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GAY pride activists picketed an army recruitment stall in York on Saturday.
For the first time organisers of the city’s annual LGBT Pride parade and festival allowed the army to take part.
Soldiers marched on the parade and then ran a recruitment stall in a tent at the festival.
But some gay activists opposed the army’s involvement and picketed the recruitment stall holding placards with slogans such as “No pride in war,” “Drop beats, not bombs,” and “Veterans for peace.”
They criticised organisers of the parade and festival for allowing the army to take part.
Opponents of the involvement of the army had written to organisers to say that the forces should not be allowed to “pinkwash” their image by claiming to be in favour of equality and human rights. They formed the York Says No Pride in War campaign and won the backing of the pacifist Peace Pledge Union (PPU).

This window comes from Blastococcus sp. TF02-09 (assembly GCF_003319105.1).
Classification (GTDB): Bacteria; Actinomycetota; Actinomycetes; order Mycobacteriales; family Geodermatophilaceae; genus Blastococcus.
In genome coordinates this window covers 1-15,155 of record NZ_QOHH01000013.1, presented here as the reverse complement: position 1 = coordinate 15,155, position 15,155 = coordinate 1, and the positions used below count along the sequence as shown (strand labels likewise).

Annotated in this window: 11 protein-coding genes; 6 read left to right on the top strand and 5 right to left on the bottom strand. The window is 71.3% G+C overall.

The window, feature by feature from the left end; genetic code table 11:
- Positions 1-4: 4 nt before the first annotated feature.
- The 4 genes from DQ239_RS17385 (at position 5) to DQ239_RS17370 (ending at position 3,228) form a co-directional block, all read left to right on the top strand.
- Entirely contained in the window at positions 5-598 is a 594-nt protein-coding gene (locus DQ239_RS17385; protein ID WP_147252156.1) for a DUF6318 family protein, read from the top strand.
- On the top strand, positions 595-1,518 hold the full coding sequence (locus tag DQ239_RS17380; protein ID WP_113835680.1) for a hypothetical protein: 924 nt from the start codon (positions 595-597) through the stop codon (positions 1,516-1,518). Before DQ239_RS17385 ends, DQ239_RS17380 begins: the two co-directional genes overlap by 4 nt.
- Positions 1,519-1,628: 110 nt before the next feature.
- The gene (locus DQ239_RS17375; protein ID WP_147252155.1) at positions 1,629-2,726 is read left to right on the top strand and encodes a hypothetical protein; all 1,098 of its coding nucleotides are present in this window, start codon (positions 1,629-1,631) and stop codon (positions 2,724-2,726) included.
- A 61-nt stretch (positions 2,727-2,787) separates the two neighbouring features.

LGBTQ activist and member of the Peace Pledge Union Rachel Melly said: “I am shocked that my local Pride event has been turned into a military public-relations opportunity for pinkwashing the armed forces rather than the celebration of LGBTQ+ liberation that it should be.”
The PPU said that armed forces marching in Pride parades is an example of everyday militarism, with military involvement in many areas of life “being too often seen as normal and unquestionable.”
The peace activists pointed out that British armed forces are involved in training some of the world’s most homophobic regimes, including Saudi Arabia.
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